• Mood Swings: The emotions of people with depression tend to be more volatile than normal, sometimes swinging between extremes in a matter of minutes. Such volatility could also be a sign of bipolar disorder.

Do you or someone you care for have depression? See if you qualify for Lincoln Research’s clinical trial on depression today!


Hypoactive Sexual Desire Disorder: An Underdiagnosed Condition


Do you or someone you care for suffer from Hypoactive Sexual Desire Disorder (HSDD)? See if you qualify for Lincoln’s clinical study on HSDD today!


5 Foods That Can Jump-start Your Sex Drive


Studies have shown that a balanced and healthy diet can be an effective way to boost your libido. Eating well has many different effects on you and your body. It can help you to be healthy, it can boost your self-confidence and make you feel good with your body.

On the contrary, a poor or unhealthy diet could possibly cause toxicity, inflammation, and sluggishness, none of which can help you boost your sex drive, confidence or health.

Apart from your eating habits though, there are several other aspects that affect your sexual health. Such aspects could be: weight fluctuations, communicating with your partner, sleeping schedule and psychological issues.


Here are some diet tweaks that will help:

  • Pine nuts

Pine nuts are high in arginine, which can effectively help increase your blood flow.  Moreover, arginine is converted by the body into nitric oxide which is found in Viagra.

  • Avocados

Avocados are rich in healthy , Vitamin B6 and folic acid. All those fats are considered to be effective body fuel which can boost up your energy and therefore your sex drive. Furthermore Vitamin B6 is responsible for hormone production, which is important for a resilient sex drive.

  • Black raspberries

Those types of berries are phytochemical-rich, and can enrich your libido as well as your sexual durability. According to studies, 10 berries are enough to endure your sex drive.

  • Watermelon

According to several studies, a nutrient called citrulline contained in watermelon can have an effect similar to that of Viagra on our body! This nutrient can help to relax blood vessels, which is the same basic effect that Viagra has, to treat erectile dysfunction and maybe even prevent it.

  • Oatmeal

Oatmeal, one of the most common breakfast ingredients is proved be a testosterone booster and also as far as women are concerned, it can help blood flow and is an ingredient in many lubes and love potions. So why not start off your day with oatmeal?

Do you or someone you care for suffer from Hypoactive Sexual Desire Disorder (HSDD)? See if you qualify for Lincoln’s clinical study on HSDD today!                                                                                                                                                                       Source:

5 Surprising Things that Affect your Sex Drive

Photo courtesy of: by photostock

Photo courtesy of: by photostock


  • Fatigue

Sleep is a necessity, and it is essential for your sex drive. Sleeping less means that your energy throughout the day will be significantly lower; so will your desire for sex. Try setting a sleeping schedule, avoid exercising before bedtime, avoid caffeine after 2pm, cut down on alcohol, stay cool, turn off the lights, and avoid watching T.V. before bed.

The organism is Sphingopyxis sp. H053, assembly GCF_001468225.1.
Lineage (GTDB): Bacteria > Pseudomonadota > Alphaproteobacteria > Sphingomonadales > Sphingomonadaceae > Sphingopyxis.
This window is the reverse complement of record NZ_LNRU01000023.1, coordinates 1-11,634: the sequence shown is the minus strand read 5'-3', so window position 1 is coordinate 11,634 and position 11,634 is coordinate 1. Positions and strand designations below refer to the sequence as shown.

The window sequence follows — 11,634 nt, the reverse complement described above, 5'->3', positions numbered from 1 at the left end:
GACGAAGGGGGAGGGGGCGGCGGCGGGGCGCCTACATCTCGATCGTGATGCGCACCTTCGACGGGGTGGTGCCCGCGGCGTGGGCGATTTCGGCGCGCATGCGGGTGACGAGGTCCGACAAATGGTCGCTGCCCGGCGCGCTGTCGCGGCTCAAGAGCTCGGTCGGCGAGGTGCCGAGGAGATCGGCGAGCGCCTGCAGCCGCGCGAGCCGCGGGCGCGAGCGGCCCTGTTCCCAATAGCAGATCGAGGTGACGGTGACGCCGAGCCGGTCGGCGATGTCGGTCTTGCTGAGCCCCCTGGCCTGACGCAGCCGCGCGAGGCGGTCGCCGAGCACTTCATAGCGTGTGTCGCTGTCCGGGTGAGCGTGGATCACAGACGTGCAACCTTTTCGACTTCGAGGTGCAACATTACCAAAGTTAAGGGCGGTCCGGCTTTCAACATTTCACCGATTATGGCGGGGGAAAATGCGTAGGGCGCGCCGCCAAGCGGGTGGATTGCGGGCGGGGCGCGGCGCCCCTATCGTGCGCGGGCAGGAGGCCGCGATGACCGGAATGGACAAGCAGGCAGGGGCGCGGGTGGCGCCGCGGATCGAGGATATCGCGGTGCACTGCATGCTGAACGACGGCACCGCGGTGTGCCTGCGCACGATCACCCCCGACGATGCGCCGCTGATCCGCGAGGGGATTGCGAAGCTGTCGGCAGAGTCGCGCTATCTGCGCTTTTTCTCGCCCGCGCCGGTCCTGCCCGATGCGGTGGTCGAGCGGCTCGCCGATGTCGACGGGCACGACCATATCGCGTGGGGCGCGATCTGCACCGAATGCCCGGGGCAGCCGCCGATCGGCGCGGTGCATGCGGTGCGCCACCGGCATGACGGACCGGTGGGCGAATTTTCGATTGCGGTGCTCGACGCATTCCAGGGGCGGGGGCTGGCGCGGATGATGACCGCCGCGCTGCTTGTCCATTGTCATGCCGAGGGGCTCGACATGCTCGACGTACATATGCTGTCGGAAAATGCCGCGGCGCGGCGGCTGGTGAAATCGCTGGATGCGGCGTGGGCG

• Changing your contraception

Going off the pill might be the cause of low sexual desire. According to several studies, any contraceptive change can cause libido swings. If you notice a change in your sex drive after switching contraception, you should let your doctor know.

  • Stress

Stress and anxiety are two psychological conditions connected to your sexual health. Everyday life stress related to work or any other kind of events can interfere with a healthy libido.

  • Dehydration

It might sound simple, but keeping your body hydrated is related to sexual arousal. Dehydration could ruin your libido; it can also cause headaches and vaginal dryness. Vaginal dryness can make sex painful or unpleasant. Therefore keeping your body hydrated is easy and should be a priority.

  • Poor physical exercise

Taking time to work out during the week is important not only for your physical health but also for your sexual health. Exercising increases blood flow and makes you feel better in general. You may also feel more attractive, which could lead to an increase in your sexual desire.



Do you suffer from Hypoactive Sexual Desire Disorder (HSDD)? See if you qualify for Lincoln’s clinical study on HSDD today!


What is Killing your Sexual Desire?

Photo courtesy of: by Ambro

Photo courtesy of: by Ambro

Katherine’s post- baby sex life was not what she expected. Although she was really happy being a mother and seeing her husband interact with his son, something was missing. At the age of 27, still very young and active, Katherine had no desire for sex.

“It was like a switch went off in my head,” she describes. “I wanted sex one day, and after that there was nothing. I didn’t want sex. I didn’t think about sex”.

She initially tried to convince herself that this was just a phase, something normal. After a few months though, worried about her absent sex drive she started looking for answers on the web.

“Women online were saying things like, ‘Be patient, you just had a new baby, you’re stressed… Your body needs time, give it six months.’ Well, six months came and went, and nothing changed,” recalls Katherine.

“Then a year came and went, and nothing changed. And it wasn’t just the sex,” she says. “I didn’t want to flirt, joke around, make sexual innuendos, that whole part of my life was gone.”

Although Katherine and her husband had occasional sex, she felt there was no significant sex drive. “It was something I did out of obligation”, she says.

Is hypoactive sexual desire (HSDD) a growing epidemic?

We can consider Katherine’s experience normal, since HSDD is a common condition. Nowadays, lack of sex drive alone is not a problem. In some cases women do not find themselves interested in sex often. Low libido can just be a temporary condition or it can be the cause of a stressful daily life. Although, if the desire for sex remains low for more than six months, then this might be a case of HSDD.

HSDD is not a condition concerning only premenstrual women. It is a condition that can affect women aging 20 to late 40’s.

If you are dealing with the condition of low sexual desire you shouldn’t feel alone. It is a common condition and there are ways you can improve it. It would be helpful to visit a doctor and talk about it. A doctor can advise you, and help you find a solution to your problem, such as different treatment options or clinical trials.


Do you suffer from HSDD? See if you qualify for Lincoln’s clinical study on HSDD today!